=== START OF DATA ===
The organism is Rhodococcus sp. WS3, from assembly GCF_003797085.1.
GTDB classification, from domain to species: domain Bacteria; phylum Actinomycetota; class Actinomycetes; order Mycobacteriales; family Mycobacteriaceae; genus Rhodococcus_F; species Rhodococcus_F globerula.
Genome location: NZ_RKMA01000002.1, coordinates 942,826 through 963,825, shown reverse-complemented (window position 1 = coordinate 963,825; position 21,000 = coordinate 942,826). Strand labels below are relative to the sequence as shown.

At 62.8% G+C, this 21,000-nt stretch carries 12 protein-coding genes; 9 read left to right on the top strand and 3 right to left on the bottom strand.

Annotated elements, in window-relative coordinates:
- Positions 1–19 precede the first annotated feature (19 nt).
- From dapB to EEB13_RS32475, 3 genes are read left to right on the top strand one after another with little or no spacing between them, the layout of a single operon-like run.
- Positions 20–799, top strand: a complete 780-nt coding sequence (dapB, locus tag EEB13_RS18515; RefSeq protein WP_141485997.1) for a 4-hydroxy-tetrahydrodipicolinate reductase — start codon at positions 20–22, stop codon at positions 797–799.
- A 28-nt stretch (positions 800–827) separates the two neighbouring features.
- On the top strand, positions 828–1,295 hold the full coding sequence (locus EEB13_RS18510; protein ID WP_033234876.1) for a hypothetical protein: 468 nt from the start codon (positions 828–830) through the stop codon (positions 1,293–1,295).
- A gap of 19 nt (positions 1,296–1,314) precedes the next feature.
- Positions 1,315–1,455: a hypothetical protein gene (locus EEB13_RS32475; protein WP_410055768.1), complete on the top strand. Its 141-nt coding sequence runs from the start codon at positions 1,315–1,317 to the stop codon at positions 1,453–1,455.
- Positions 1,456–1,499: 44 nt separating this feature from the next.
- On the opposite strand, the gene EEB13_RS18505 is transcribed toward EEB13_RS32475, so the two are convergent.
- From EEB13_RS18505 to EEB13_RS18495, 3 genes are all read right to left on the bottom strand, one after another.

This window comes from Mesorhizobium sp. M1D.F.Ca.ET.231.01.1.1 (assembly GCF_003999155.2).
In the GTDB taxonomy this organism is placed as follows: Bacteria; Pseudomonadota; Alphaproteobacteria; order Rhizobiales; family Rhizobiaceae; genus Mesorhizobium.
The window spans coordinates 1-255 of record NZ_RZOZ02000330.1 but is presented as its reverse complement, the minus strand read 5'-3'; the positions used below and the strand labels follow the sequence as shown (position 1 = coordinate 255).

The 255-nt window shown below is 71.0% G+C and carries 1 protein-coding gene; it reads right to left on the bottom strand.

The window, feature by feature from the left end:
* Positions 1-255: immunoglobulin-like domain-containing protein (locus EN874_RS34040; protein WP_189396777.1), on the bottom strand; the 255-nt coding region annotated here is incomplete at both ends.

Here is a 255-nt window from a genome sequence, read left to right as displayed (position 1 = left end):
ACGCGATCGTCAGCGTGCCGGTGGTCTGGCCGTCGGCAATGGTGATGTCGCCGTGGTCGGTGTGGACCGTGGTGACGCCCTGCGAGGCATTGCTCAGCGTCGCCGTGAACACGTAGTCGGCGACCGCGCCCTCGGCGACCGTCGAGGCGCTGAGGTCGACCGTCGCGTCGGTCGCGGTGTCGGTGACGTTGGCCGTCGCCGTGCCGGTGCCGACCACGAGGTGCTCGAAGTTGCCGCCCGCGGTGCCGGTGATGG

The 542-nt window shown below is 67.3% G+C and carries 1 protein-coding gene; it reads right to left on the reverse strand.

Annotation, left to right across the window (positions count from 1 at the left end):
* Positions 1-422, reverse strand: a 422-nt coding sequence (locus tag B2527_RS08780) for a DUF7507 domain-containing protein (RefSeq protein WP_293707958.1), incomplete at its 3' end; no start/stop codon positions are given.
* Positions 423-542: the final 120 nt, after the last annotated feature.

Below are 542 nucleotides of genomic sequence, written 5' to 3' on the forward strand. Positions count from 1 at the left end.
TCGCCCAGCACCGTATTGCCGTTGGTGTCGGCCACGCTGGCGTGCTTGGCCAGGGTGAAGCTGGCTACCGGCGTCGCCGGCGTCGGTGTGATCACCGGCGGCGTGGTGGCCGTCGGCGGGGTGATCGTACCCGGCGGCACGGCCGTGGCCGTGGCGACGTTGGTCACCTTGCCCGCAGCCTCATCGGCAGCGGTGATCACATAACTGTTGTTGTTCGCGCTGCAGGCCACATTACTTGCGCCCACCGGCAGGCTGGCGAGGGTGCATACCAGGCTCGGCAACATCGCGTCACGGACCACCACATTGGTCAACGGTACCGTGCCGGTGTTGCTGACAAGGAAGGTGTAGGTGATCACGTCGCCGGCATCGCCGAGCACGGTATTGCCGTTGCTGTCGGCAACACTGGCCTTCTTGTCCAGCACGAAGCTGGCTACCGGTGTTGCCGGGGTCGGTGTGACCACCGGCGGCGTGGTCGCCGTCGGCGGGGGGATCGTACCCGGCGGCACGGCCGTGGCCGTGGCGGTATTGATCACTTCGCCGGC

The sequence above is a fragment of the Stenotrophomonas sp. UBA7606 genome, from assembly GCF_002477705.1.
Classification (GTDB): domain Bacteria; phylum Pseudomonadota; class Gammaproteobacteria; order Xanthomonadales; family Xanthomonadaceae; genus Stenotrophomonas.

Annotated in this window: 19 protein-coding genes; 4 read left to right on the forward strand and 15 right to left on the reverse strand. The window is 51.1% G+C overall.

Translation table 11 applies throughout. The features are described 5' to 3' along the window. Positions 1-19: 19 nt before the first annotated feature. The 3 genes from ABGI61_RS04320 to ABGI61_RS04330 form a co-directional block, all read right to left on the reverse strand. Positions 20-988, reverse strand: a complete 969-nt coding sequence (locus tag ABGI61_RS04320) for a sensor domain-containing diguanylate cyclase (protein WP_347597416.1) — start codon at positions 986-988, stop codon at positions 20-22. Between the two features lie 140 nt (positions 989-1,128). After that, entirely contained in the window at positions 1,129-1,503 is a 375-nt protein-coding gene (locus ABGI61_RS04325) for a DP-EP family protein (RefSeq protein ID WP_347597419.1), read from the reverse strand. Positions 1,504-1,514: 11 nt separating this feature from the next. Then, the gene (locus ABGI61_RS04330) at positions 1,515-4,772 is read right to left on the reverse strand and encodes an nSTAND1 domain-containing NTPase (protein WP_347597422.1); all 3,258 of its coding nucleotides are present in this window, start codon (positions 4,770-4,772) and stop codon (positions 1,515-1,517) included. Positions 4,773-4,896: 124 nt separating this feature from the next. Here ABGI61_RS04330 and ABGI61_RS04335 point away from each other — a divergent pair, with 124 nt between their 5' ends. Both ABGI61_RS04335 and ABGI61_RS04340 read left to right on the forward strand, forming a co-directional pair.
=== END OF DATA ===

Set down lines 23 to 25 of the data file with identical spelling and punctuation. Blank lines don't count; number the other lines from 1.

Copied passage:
ACGCGATCGTCAGCGTGCCGGTGGTCTGGCCGTCGGCAATGGTGATGTCGCCGTGGTCGGTGTGGACCGTGGTGACGCCCTGCGAGGCATTGCTCAGCGTCGCCGTGAACACGTAGTCGGCGACCGCGCCCTCGGCGACCGTCGAGGCGCTGAGGTCGACCGTCGCGTCGGTCGCGGTGTCGGTGACGTTGGCCGTCGCCGTGCCGGTGCCGACCACGAGGTGCTCGAAGTTGCCGCCCGCGGTGCCGGTGATGG

The 542-nt window shown below is 67.3% G+C and carries 1 protein-coding gene; it reads right to left on the reverse strand.

Annotation, left to right across the window (positions count from 1 at the left end):